The Ohio University Learning Network allows students to attend classes at the main campus, regional campuses and other partner universities such as Ohio State and Akron University, regardless of which institution they are currently enrolled in.
Video conferencing makes the educational possibilities endless for the network, reports WOUB Radio and Television.
Class space may be limited at some individual institutions, professors may not be available or there may not be enough interest in a course at a certain location, but a video conference guarantees that students will still get the option to take the classes they want.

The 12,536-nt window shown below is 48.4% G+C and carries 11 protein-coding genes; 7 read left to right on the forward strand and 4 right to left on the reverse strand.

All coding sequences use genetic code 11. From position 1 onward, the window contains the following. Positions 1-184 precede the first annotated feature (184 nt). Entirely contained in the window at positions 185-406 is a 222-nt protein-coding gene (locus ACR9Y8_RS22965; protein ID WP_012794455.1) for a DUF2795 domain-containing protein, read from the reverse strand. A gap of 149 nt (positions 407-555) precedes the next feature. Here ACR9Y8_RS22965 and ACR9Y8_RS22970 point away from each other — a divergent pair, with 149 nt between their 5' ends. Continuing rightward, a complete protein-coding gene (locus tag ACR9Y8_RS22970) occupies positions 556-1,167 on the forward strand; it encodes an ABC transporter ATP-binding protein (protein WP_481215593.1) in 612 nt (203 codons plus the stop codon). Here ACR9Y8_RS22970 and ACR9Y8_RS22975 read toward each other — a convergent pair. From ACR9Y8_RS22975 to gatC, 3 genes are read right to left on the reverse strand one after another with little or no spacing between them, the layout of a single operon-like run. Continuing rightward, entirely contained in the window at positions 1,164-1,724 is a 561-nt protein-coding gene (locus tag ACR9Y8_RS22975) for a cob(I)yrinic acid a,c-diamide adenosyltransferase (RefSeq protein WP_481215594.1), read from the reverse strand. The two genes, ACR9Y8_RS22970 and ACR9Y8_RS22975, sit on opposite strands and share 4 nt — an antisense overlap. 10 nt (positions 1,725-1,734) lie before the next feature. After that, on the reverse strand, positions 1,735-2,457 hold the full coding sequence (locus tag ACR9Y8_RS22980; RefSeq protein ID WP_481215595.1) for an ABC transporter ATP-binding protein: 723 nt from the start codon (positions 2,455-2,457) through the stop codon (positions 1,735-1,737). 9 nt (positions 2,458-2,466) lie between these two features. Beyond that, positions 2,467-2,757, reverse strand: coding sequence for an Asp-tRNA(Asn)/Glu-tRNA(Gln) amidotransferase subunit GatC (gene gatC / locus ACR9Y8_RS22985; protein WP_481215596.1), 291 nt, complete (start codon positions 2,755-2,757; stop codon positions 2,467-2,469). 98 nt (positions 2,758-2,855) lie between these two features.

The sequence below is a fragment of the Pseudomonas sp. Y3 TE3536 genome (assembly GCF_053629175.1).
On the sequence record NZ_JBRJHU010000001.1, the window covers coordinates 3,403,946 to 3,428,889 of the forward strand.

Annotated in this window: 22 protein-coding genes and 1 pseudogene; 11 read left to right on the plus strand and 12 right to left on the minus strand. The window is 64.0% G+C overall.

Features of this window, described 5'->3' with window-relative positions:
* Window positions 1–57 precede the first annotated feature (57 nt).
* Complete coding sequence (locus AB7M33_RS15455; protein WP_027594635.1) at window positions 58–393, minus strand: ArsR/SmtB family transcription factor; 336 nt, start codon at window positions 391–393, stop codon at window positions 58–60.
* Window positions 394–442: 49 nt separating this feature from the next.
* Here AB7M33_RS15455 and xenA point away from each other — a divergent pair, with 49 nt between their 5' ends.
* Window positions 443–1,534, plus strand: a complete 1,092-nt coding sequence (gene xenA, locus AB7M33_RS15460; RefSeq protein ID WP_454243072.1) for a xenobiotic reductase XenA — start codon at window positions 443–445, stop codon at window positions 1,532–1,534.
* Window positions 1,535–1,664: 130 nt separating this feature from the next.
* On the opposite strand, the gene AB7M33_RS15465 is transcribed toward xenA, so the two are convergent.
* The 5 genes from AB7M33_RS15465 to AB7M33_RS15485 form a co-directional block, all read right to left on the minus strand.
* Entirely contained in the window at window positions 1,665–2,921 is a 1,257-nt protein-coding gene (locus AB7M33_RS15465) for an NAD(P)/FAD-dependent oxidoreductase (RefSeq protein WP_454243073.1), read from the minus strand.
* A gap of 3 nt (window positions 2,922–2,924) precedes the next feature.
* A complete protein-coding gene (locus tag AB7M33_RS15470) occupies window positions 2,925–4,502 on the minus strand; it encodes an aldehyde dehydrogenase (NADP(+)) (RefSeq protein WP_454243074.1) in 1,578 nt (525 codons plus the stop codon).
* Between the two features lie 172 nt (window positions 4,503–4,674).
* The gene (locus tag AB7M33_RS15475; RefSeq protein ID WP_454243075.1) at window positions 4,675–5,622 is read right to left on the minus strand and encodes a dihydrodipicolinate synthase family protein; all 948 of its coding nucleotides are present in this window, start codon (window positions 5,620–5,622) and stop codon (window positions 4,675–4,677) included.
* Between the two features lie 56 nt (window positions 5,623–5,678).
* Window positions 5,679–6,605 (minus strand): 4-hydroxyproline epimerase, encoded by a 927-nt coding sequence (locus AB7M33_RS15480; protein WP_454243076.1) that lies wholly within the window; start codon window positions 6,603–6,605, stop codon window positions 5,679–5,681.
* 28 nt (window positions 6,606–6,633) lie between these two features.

"We are able to combine the knowledge of online teaching, traditional face-to-face teaching and video conferencing networks to create classes that meet the needs of students, faculty and universities as a whole," Jessica Makosky, the distance learning operations supervisor for OULN, told WOUB.
At tuition-comparable costs, students can enroll in a video conference course. It has all the same functions as a regular course, except that the professor is not in the classroom but visible through a two-way audio and video connection.
Other colleges are also using video conferencing to expand their offerings. The Oklahoma University Medical Center has recently announced that they will be offering video language interpretation services, addressing the growing need for its limited English proficient, hard-of-hearing and deaf patients.